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The open-world online vampire survival game V-Rising has sold 500,000 copies in a mere three days since it launched. This new milestone makes it one of the top most-played games on SteamDB, beating out huge titles like State of Decay 2 and the MultiVersus technical test.
What is V-Rising?
V-Rising is a game that nobody really expected to be as successful as it currently is, but that is incredibly successful right now, having sold 500,000 copies in the time since it launched, with no signs of the game’s growth slowing down soon. It mirrors the success of recent survival hit Valheim, which had sold over ten million copies as of last month. Obviously, there’s still quite a way to go before V-Rising even approaches that figure, but if it continues at this rate of growth then it will hit it sooner rather than later.
V-Rising launched on Steam on 17th May 2022 and is published and developed by Stunlock Studios. It’s a top-down survival game currently in early access that allows you to create your own custom vampire and adapt it to your playstyle, rather than following a particular path or class archetype. You get to forge your own path, rather than having your path dictated to you by the game itself.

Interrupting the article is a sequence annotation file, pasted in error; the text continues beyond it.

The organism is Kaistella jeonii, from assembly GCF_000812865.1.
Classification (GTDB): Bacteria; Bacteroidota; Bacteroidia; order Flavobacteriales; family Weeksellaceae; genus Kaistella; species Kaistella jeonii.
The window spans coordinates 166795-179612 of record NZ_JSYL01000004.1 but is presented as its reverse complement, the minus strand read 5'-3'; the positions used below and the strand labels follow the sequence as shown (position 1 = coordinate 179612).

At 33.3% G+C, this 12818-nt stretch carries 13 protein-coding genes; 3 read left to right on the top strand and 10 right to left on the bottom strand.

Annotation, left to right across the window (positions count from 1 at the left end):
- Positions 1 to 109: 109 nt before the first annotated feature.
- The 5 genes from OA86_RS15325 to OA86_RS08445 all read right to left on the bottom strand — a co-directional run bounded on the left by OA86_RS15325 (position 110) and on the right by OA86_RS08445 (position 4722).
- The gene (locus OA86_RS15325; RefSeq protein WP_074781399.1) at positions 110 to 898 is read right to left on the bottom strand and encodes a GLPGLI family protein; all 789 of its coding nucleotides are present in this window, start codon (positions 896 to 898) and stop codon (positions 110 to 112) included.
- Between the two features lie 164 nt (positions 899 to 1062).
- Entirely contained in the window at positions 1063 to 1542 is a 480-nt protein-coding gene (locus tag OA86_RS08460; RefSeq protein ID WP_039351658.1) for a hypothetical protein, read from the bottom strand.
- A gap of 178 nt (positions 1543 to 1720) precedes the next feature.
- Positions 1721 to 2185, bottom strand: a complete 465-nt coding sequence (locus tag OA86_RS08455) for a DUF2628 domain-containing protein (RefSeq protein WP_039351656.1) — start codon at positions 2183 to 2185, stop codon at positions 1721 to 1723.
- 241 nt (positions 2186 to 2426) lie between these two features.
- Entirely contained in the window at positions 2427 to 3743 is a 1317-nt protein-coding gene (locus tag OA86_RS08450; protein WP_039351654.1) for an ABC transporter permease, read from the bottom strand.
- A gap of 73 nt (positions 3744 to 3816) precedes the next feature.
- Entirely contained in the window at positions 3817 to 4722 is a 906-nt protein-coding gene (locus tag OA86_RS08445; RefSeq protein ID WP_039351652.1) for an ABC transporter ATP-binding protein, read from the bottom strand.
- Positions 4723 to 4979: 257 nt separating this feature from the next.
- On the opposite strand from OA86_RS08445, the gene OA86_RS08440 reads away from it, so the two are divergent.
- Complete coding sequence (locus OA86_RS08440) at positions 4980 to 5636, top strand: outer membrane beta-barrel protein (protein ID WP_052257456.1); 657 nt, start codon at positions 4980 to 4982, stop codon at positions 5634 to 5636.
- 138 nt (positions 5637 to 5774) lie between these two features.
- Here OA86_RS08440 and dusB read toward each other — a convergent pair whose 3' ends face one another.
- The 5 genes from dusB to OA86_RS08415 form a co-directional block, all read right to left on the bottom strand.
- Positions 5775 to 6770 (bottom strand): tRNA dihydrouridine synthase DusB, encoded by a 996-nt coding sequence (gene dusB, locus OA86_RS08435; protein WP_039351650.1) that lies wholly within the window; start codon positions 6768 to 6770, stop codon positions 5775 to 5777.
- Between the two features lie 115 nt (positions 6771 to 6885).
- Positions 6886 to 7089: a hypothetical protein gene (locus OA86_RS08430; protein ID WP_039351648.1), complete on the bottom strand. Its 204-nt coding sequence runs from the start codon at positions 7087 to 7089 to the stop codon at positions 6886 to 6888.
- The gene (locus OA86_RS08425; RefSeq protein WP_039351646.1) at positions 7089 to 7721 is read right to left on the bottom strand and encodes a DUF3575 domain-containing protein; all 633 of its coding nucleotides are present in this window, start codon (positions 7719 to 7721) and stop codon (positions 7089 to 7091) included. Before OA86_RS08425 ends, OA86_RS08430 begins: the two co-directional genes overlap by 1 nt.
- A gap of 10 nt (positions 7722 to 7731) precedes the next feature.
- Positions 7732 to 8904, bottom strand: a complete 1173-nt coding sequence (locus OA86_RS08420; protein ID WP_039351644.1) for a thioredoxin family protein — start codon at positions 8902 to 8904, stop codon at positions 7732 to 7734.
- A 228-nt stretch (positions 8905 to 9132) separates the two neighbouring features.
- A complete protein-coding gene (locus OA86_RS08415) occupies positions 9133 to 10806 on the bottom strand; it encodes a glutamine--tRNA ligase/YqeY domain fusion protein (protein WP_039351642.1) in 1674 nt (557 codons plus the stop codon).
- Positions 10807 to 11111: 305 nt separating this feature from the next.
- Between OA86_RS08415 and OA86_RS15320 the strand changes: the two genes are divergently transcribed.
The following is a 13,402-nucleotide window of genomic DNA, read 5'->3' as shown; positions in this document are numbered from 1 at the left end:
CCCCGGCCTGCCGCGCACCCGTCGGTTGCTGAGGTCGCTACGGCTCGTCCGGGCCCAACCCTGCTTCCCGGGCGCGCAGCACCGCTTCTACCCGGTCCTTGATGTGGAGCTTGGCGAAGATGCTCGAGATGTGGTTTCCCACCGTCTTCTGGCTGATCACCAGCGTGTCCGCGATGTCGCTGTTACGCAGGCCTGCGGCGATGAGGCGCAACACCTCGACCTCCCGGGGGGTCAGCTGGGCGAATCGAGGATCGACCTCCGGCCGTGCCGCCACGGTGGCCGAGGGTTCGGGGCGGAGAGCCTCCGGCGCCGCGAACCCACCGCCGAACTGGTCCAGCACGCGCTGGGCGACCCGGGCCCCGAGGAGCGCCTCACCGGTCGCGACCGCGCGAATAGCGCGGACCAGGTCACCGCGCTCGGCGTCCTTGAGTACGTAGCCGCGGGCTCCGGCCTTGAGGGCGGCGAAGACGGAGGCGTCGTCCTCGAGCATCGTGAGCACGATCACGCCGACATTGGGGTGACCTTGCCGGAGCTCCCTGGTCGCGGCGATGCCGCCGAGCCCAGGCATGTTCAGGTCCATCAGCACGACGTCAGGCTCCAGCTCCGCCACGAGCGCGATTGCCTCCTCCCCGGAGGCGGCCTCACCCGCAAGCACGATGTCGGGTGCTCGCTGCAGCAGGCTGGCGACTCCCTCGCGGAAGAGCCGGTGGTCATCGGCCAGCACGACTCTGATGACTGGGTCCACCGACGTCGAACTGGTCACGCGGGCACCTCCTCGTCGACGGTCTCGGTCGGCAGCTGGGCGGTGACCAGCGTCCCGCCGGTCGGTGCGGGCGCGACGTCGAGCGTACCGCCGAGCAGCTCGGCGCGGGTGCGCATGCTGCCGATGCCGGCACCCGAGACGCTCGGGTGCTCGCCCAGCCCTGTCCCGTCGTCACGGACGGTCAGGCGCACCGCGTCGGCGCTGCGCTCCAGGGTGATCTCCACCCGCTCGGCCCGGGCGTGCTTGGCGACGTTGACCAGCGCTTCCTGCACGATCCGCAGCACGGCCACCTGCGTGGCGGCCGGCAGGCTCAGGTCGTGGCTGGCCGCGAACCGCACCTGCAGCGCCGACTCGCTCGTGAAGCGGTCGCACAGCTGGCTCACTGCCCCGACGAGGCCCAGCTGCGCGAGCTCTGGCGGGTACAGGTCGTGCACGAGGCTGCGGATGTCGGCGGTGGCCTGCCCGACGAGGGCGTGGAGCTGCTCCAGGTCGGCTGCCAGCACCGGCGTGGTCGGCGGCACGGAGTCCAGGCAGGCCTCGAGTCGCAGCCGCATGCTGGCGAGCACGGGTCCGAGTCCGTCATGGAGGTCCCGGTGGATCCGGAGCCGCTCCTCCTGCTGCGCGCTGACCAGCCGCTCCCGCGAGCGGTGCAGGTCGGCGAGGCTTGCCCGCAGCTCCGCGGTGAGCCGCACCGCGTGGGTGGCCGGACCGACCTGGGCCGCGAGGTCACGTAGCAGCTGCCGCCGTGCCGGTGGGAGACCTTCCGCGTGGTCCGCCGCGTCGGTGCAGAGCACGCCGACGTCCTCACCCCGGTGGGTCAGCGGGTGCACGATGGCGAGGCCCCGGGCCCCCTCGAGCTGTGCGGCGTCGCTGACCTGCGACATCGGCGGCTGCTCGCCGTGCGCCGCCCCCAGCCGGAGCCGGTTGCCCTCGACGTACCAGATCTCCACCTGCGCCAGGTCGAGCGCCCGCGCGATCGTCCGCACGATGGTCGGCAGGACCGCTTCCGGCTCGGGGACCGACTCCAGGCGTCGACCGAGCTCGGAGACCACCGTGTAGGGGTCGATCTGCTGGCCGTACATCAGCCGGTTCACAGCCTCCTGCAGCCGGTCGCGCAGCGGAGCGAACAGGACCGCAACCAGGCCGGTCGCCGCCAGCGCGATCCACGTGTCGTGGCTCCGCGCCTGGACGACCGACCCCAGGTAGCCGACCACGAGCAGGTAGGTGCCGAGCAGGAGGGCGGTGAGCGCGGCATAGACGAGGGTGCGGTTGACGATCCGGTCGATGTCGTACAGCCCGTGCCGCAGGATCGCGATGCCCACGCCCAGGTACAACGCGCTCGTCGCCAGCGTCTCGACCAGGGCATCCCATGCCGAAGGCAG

A New King?
V-Rising is growing massively. According to SteamDB the game currently has 80,000 players as of writing this article, with a 24-hour peak of 150,000 players. To put that into context, Apex Legends currently has 209,489 players, Grand Theft Auto V has 80,352 players, and Team Fortress 2 has 66,973 players. It’s currently number 6 in the SteamDB charts itself and is sitting quite comfortably in the middle of some mainstays of the charts.
It’s quite the impressive debut for what is a brand-new game, but obviously, the question is whether or not the game will maintain such a high play count over the next few weeks and months. If it does, we could be looking at a new cultural phenomenon among PC gamers for the next few years, and a game that we’re seeing a lot of even before it actually launched as a fully-fledged release out of early access.
Ryan Easby is a freelance writer for multiple sites. Having previously studied Journalism at Sunderland University, he made the decision to become a game journalist not long after graduating. Since then he’s written for Fanbyte, Fanatical, PCGamesN, TechRaptor, Fraghero, and more. Follow him on Twitter @EasbyGames